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Several of the pivotal characters in To Kill a Mockingbird receive their strongest development during the Tom Robinson trial. We learn more about Bob and Mayella Ewell during their testimony than anywhere else in the novel. The same is true for Tom Robinson, about whom little is known before the trial.
THE EWELLS. Although Atticus has described the Ewell family as "the disgrace of Maycomb for three generations," little is known about the specific characters until the trial. We find that Bob is short but well-built, compared to a bantom chicken. He is poorly educated, racist, and a man with questionable honesty. Mayella is a frightened, haggard young woman--also poorly educated, friendless and angry (particularly at Atticus). She is her father's daughter in many ways, though deserving of far more sympathy than Bob.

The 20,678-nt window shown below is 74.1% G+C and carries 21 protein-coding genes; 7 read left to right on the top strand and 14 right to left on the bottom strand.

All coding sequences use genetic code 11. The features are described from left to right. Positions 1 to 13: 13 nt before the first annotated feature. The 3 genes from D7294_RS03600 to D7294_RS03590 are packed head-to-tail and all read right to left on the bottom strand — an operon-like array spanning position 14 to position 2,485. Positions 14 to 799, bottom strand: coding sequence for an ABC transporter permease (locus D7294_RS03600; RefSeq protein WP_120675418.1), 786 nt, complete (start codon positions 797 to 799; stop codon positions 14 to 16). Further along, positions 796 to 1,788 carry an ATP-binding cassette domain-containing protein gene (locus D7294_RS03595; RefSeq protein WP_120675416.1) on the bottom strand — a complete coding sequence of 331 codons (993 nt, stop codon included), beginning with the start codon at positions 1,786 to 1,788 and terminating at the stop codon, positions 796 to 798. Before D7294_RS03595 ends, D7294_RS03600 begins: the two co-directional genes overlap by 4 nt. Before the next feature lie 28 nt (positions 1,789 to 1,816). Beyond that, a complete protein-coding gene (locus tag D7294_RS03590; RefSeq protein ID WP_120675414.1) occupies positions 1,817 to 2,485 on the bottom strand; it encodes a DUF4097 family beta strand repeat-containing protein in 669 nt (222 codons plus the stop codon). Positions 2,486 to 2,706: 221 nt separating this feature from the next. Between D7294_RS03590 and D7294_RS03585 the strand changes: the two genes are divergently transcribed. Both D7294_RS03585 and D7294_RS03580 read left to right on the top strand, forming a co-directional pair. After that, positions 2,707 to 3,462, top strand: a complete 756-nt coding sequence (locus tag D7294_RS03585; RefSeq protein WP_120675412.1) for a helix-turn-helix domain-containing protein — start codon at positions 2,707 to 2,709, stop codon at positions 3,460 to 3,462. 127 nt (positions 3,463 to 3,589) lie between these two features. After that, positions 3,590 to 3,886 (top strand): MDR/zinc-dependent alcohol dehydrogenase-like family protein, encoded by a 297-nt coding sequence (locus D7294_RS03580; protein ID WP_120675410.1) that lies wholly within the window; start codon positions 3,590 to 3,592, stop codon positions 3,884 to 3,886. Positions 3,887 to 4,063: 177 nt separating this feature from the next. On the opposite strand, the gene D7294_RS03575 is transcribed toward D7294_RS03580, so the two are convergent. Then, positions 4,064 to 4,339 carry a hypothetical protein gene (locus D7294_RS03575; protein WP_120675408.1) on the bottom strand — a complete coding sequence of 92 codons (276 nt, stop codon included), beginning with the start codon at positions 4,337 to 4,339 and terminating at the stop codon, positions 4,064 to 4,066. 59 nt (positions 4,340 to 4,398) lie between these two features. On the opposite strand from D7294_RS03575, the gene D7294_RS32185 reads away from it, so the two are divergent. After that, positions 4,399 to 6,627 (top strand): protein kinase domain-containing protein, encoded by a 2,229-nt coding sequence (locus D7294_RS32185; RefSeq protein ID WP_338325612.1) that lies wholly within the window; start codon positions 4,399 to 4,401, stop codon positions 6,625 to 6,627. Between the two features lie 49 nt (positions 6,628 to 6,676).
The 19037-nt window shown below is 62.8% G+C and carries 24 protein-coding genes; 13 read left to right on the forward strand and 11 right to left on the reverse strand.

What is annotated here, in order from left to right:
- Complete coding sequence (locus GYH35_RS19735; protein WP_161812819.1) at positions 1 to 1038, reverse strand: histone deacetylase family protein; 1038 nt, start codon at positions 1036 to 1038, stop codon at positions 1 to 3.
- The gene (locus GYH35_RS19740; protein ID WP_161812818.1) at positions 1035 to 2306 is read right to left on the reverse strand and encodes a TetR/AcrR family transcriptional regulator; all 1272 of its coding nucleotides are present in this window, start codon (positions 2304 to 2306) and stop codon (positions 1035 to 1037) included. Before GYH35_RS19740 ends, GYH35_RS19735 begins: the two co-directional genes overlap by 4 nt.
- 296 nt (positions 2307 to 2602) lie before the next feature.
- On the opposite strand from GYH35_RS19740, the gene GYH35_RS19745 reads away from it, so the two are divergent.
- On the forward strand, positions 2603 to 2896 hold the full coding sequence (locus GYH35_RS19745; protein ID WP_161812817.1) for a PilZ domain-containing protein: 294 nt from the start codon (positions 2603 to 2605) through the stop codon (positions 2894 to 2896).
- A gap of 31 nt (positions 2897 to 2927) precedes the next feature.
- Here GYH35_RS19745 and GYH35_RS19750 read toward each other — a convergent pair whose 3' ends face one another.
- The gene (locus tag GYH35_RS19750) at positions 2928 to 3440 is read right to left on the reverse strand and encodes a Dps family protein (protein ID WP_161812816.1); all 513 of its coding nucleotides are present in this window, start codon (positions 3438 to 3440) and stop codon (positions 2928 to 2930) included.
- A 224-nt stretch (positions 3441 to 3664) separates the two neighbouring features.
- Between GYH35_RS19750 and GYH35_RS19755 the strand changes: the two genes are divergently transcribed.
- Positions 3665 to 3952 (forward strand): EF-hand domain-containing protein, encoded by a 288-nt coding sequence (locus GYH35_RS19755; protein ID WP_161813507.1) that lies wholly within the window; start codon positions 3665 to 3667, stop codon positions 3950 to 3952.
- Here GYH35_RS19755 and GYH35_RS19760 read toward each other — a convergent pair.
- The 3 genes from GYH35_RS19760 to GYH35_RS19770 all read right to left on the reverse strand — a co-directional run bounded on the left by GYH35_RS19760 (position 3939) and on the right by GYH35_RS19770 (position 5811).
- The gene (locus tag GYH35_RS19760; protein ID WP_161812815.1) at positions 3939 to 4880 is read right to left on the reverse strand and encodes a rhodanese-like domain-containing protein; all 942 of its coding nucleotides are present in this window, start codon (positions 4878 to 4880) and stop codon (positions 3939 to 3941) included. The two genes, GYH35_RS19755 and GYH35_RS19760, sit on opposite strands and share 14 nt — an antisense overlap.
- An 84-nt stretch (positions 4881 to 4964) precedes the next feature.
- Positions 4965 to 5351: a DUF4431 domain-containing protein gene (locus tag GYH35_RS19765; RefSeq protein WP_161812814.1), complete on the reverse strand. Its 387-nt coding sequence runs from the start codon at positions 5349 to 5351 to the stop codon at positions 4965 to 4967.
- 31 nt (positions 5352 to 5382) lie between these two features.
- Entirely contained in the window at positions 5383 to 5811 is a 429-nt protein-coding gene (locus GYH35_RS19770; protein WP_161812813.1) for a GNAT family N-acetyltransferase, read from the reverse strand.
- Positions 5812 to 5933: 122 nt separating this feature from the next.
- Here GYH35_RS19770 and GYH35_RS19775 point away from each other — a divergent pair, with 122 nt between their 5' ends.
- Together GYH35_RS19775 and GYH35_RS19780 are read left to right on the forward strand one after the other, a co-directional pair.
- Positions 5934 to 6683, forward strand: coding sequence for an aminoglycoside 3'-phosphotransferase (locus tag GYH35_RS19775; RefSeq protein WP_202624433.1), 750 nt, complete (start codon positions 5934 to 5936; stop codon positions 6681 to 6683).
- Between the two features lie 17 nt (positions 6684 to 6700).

TOM ROBINSON. Several revelations about Tom come to light only after the trial begins. Before the trial, we only know that Tom is a black man accused of raping a white woman. Certain expectations could have been made about Tom with such little background knowledge. But during the trial, Tom's true nature is revealed: He is crippled, soft-spoken and a hard-working family man--a true opposite of his accuser, Bob Ewell.
This is a huge question that will require a more in-depth look at chapters 17-20.
To get you started however, I think everything you've asked for (character, setting and themes of fear and prejudice) can all be summed up in this:
Atticus is defending an innocent black man (Tom Robinson) in a rape trial. Atticus is an excellent lawyer who makes it very clear in the trial that not only is Tom innocent, but it is the victim's father who is guilty. The facts are undeniable - however, despite this, the jury still convicts Tom Robinson of guilt. In this way, Lee portrays Atticus as a noble and integritable character who stands up to the fear of things that are different and racial prejudice of this small southern town to do the right thing.
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